How Is Zika Treated?
Most people with Zika infection get better in 2 to 7 days by resting at home and drinking lots of fluids. Give kids acetaminophen to help with fever and aches. Never give aspirin to kids or teens, especially during viral illnesses. This can lead to a serious illness called Reye syndrome.
Because some over-the-counter (OTC) medicines contain aspirin, always read labels and check with your doctor before using them. Some aspirin-containing medicines use words other than aspirin (such as salicylate or acetylsalicylate), so avoid those too.
Antibiotics only work for bacterial infections, not viral infections like Zika.
Can Zika Be Prevented?
There is no vaccine for Zika virus. If you're pregnant or thinking about becoming pregnant, the best ways to protect yourself are to avoid mosquito bites and take precautions when having sex. Pregnant women should not travel to areas with a Zika outbreak.
To avoid mosquito bites if you live in or visit areas with Zika outbreaks:
- Cover up skin. Wear long-sleeved shirts and long pants. Clothing that's been sprayed or treated with an insect repellent called permethrin offers added protection.
- Stay indoors. Keep windows closed in homes that have air conditioning, or install window screens and make sure they have no holes.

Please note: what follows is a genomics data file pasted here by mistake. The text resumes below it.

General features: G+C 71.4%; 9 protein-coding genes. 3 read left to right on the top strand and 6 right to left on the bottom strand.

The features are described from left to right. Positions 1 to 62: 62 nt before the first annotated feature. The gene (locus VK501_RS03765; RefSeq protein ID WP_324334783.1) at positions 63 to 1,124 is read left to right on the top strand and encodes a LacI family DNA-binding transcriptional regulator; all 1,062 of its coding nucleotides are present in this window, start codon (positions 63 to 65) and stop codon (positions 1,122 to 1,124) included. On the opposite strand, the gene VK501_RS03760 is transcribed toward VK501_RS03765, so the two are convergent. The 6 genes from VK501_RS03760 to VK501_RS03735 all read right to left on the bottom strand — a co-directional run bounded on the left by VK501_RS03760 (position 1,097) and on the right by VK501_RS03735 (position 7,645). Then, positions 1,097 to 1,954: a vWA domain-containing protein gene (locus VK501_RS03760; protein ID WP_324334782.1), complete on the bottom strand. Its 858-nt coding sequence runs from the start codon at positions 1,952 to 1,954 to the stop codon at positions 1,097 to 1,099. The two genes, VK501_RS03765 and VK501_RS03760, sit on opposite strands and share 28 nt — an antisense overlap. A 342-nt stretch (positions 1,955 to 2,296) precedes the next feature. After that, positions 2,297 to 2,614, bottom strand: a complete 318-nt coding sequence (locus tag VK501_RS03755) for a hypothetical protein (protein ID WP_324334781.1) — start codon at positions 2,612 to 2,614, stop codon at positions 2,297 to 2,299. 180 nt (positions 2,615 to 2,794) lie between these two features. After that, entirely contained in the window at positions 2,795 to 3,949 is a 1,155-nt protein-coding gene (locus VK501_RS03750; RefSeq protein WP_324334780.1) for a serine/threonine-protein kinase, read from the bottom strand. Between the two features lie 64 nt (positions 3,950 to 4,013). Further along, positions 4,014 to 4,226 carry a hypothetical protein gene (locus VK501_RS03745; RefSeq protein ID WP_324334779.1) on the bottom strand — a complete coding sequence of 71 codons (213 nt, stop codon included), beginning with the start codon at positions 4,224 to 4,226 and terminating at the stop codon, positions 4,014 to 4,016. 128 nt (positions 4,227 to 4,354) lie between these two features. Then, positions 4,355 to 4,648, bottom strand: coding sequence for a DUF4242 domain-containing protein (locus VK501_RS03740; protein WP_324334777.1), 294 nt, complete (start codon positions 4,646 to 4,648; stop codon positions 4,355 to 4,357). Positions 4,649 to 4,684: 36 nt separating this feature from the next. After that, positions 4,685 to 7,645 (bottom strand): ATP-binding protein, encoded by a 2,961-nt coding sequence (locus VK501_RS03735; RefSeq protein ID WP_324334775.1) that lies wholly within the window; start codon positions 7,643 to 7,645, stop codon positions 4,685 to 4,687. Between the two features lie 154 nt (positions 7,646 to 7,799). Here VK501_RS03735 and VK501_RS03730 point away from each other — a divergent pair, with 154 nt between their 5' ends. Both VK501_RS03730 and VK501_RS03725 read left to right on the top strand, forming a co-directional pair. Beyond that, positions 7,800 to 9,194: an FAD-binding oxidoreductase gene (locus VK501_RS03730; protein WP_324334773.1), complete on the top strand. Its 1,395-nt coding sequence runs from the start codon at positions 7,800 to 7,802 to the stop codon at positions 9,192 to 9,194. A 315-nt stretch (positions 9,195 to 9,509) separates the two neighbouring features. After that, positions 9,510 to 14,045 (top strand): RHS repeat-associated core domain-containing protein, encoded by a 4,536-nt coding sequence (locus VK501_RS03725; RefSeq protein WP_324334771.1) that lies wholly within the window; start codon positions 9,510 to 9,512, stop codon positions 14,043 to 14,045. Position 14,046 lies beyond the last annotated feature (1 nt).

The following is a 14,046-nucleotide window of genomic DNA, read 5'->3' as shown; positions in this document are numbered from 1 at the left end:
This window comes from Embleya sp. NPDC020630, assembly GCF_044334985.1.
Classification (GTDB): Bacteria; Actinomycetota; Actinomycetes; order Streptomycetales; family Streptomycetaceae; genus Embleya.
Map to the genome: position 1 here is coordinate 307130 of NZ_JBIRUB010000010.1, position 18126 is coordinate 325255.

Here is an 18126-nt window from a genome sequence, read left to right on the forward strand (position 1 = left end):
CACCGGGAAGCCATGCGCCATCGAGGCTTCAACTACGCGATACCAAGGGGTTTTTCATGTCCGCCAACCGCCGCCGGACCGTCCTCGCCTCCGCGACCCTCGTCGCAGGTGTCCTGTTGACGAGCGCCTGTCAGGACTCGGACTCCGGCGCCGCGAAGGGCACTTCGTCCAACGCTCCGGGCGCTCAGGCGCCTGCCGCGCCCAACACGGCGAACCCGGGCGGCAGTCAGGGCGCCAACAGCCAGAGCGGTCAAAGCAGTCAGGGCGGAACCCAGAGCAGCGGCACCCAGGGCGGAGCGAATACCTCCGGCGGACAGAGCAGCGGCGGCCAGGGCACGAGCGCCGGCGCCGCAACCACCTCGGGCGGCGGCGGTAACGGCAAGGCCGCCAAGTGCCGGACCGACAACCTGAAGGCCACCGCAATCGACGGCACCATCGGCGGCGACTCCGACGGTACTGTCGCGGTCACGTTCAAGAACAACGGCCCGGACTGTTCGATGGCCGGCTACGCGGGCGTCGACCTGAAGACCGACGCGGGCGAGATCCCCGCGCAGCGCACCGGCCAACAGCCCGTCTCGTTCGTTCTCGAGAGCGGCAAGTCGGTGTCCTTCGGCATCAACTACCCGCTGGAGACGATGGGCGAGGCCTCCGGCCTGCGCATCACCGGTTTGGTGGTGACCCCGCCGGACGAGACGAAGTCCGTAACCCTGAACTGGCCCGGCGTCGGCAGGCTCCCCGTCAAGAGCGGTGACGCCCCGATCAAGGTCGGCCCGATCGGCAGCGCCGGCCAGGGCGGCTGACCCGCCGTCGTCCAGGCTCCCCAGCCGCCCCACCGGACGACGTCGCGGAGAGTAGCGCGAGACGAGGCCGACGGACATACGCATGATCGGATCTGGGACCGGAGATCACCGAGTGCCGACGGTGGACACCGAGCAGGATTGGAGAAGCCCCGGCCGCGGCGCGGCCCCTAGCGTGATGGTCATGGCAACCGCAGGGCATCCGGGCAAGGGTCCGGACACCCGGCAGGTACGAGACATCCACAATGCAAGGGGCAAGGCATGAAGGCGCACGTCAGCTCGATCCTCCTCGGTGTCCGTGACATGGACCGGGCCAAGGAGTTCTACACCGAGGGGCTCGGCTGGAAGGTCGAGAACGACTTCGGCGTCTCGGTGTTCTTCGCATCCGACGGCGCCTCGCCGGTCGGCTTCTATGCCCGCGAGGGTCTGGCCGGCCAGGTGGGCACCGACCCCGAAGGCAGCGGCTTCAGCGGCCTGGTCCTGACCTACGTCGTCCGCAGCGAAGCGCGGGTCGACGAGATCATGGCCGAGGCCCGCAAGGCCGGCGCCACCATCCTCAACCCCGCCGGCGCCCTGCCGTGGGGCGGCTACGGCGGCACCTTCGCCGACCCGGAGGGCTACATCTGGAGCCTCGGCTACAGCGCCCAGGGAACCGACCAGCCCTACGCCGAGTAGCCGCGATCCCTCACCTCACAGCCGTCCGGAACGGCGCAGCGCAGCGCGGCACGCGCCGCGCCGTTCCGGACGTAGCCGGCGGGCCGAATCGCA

- Use insect repellent. Choose one that's 10% to 30% DEET. Read and follow all directions and precautions. Don't use it on babies younger than 2 months.
Picaridin is another kind of mosquito repellent that the CDC says can be used. And oil of lemon eucalyptus is safe to use on kids 3 years and older.
- Get rid of standing water. Drain containers of standing water (such as children's swimming pools, flower pots, or buckets) where mosquitoes can breed.
Couples trying to get pregnant who visit places with Zika outbreaks should consider waiting to get pregnant. Because the virus can spread through sex, men should use condoms.
- If a woman gets a Zika infection or has traveled to a Zika-infected area, the couple should wait at least 2 months before trying to get pregnant.
- If a man gets a Zika infection or has traveled to a Zika-infected area, the couple should wait at least 3 months before trying to get pregnant.
- If the couple has traveled to a Zika-infected area or the male partner gets a Zika infection, the couple should wait at least 3 months before trying to get pregnant.
Couples who are already pregnant who live in or visited places with Zika outbreaks shouldn't have sex during pregnancy or should always use a condom.
Even couples who are not pregnant or trying to become pregnant should use a condom during sex for at least 3 months after either of the partners has traveled to a Zika-infected area.
When Should I Call the Doctor?
Women who are pregnant (or think they might be pregnant) should call their doctor if they've been in areas with Zika or have Zika symptoms.
Note: All information is for educational purposes only. For specific medical advice, diagnoses, and treatment, consult your doctor.
© 1995-2023 KidsHealth ® All rights reserved. Images provided by iStock, Getty Images, Corbis, Veer, Science Photo Library, Science Source Images, Shutterstock, and Clipart.com